When the pandemic drove everyone behind closed doors, the e-commerce world was transformed overnight. As in-person shopping became daunting, Amazon found itself in the middle of a maelstrom of orders for everything from work-from-home gear to toilet paper.
Alicia Boler Davis was one of those at the center of the online retail giant's operations. She started in her role as vice president of global customer fulfillment just one year earlier, after nearly 25 years at General Motors. Overseeing more than 175 fulfillment centers across 16 countries, Davis had to try to confront the challenges of the spike in orders while managing worker safety.
As the company sought to keep up with demand while both international and domestic freight capacity became overwhelmed, Boler says she and her team worked to change their logistics, transportation, supply chain, purchasing, and third-party seller processes to keep up with demand while working to mitigate risk.
That led to a $4 billion investment in safety-related initiatives, helmed largely by Davis, while working to keep supply chains viable and distribution consistent — and managing on-site operations remotely. The investment came amid unrest among workers over their safety on the job.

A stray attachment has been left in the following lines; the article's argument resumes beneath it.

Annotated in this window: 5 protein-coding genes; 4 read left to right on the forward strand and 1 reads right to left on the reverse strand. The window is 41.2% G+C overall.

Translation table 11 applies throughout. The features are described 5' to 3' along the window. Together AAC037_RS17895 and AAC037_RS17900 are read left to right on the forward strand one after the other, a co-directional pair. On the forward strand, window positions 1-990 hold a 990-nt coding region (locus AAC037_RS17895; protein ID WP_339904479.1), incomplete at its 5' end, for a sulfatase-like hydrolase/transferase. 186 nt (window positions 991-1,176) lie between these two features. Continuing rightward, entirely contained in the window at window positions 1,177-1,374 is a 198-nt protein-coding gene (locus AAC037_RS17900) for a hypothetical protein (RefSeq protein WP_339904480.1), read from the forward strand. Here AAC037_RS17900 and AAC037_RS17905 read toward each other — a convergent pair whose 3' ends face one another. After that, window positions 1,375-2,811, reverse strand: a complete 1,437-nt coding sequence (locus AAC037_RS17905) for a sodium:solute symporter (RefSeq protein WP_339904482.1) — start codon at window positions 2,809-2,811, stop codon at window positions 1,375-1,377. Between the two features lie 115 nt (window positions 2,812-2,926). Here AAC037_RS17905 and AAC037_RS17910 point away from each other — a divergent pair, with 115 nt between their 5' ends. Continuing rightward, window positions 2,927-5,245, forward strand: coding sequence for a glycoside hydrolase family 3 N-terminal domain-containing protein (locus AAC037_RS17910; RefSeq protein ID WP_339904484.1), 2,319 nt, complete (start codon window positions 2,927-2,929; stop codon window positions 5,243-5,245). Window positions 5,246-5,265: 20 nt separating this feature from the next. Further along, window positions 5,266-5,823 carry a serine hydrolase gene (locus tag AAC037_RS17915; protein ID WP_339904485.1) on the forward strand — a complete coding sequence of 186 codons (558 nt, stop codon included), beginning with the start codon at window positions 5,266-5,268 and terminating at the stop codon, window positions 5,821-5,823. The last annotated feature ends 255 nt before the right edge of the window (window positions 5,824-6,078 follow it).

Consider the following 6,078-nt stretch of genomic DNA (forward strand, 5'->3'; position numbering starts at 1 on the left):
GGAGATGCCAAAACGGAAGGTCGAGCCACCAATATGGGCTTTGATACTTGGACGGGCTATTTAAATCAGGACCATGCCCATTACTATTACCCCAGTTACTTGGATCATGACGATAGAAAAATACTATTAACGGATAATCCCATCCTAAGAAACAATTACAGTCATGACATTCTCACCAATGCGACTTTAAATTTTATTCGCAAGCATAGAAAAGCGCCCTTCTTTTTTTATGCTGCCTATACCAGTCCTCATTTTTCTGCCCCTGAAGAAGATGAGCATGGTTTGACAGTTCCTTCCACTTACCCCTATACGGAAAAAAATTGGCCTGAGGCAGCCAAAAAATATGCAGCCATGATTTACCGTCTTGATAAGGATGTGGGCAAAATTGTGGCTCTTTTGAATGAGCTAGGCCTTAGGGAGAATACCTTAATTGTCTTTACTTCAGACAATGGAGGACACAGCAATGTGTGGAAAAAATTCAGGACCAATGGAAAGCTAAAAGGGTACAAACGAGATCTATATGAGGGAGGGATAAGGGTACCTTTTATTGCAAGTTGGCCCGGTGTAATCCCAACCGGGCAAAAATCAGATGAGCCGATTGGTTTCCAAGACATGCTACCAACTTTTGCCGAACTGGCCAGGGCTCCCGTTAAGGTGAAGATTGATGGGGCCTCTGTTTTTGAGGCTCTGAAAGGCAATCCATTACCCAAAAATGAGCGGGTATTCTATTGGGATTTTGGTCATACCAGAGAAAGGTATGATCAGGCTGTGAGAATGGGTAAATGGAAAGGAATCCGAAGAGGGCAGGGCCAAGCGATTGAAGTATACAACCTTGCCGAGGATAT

Davis tells Business Insider that as the pandemic stretches on, she plans to stay focused on “doing everything we can to ensure the safety and well-being of our employees.”
“I am also spending more time anticipating where new issues may surface, and trying to get ahead of them to the extent possible to ensure we continue to support our employees and customers,” Davis says.
In late August, Davis was appointed to Amazon's senior leadership team, making her the first Black woman to become a senior vice president in Amazon's 26-year history. Her addition to Bezos' prestigious inner circle comes as a major symbol of the company's push for more diversity and inclusion on the executive level.